Traffic Fatalities Linked to Terrorism

Article excerpt

For terrorists looking to generate as many casualties as possible, a new study may provide welcome news: Fatal traffic accidents increase, at least temporarily, following terror attacks.

In an effort to partially gauge people's responses to terrorism, Hebrew University sociologist Guy Stecklov and Princeton University population researcher Joshua Goldstein analyzed traffic accidents in a country that experiences a significant amount of terrorist incidents: Israel.


The authors examined traffic patterns and accident statistics from January 2001 through June 2002 and were surprised by the results. "We found a day-three increase of twenty-seven percent in traffic fatalities for all terror incidents," Stecklov said.

They also discovered that attack severity played a role, with traffic fatalities on the third day following what Stecklov and Goldstein termed "large terror incidents" showing an increase of more than two-thirds the normal rate.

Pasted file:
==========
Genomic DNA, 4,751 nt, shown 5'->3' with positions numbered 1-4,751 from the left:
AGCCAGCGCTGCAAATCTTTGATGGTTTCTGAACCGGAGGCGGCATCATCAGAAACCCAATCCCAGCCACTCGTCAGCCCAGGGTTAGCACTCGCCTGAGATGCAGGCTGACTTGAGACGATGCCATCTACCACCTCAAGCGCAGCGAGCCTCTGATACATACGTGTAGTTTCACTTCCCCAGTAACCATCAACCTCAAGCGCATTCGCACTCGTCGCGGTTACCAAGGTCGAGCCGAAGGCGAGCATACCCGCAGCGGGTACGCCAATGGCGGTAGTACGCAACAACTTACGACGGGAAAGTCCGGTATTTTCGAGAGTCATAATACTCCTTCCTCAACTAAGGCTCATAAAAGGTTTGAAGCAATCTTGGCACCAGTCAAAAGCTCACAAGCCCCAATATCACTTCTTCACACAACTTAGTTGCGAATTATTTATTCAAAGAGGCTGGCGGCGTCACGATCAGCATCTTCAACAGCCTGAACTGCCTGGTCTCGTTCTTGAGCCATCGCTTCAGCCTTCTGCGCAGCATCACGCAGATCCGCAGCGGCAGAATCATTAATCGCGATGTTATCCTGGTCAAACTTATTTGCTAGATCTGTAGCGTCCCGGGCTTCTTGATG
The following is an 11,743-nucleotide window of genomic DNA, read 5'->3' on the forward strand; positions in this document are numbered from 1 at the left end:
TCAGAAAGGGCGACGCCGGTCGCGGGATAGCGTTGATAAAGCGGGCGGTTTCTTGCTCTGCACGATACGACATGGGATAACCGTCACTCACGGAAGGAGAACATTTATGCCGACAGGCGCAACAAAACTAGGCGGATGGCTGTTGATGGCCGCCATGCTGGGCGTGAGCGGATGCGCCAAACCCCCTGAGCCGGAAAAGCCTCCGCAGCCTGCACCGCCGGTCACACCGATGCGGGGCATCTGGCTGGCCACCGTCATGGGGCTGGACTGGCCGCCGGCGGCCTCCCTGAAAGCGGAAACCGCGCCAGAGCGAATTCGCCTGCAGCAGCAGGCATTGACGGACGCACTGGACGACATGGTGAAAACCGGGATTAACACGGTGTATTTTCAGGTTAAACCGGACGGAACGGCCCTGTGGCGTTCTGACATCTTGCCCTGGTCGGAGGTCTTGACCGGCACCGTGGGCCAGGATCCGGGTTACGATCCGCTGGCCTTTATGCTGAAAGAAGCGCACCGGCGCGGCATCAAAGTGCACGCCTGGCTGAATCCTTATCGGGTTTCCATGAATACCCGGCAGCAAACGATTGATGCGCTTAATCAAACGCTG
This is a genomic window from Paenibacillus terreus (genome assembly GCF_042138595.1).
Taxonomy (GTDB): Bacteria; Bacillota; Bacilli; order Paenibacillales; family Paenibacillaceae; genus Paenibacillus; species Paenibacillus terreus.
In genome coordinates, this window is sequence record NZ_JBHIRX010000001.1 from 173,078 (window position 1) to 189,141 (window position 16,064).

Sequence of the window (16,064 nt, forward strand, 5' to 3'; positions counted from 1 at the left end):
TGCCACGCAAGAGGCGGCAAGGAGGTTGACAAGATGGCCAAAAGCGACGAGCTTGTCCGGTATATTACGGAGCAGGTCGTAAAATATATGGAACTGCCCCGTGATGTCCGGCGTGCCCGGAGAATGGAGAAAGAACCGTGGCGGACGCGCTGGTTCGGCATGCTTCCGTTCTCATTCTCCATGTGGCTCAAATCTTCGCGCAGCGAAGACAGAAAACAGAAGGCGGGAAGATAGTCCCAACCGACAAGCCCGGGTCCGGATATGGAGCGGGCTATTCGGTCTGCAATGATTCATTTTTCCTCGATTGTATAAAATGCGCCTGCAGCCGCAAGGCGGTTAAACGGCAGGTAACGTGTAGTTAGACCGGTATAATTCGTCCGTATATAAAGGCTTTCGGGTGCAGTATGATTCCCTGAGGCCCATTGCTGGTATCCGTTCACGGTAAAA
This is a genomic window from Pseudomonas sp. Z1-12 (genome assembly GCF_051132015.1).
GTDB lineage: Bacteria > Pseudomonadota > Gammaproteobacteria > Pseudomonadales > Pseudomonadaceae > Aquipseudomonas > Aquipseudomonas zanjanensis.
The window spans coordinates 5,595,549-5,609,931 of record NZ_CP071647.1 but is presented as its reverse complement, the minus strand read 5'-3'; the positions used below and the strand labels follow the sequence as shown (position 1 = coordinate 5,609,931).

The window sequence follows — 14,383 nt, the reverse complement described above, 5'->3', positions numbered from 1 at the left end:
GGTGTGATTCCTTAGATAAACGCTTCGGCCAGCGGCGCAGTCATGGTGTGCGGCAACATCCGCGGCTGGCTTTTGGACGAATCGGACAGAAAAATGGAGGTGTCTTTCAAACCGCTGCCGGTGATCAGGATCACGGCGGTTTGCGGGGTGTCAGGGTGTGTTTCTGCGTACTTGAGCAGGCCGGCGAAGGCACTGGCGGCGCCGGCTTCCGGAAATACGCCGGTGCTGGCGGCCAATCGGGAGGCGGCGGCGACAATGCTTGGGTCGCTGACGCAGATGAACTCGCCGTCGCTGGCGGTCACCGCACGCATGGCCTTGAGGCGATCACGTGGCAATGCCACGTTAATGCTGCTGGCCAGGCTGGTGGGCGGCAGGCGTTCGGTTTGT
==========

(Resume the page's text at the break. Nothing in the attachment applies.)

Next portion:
Four days or more after terror attacks, the number of accidents returned to normal levels, suggesting that terrorism affects the general population in unique ways. "Whereas prior studies have focused on subjective reports of post-traumatic stress, our study shows a population-level behavioral response to violent terror attacks," Goldstein said.

The researchers attributed the increase in fatal accidents to psychological stress, generally considered to be a factor in aggressive driving. …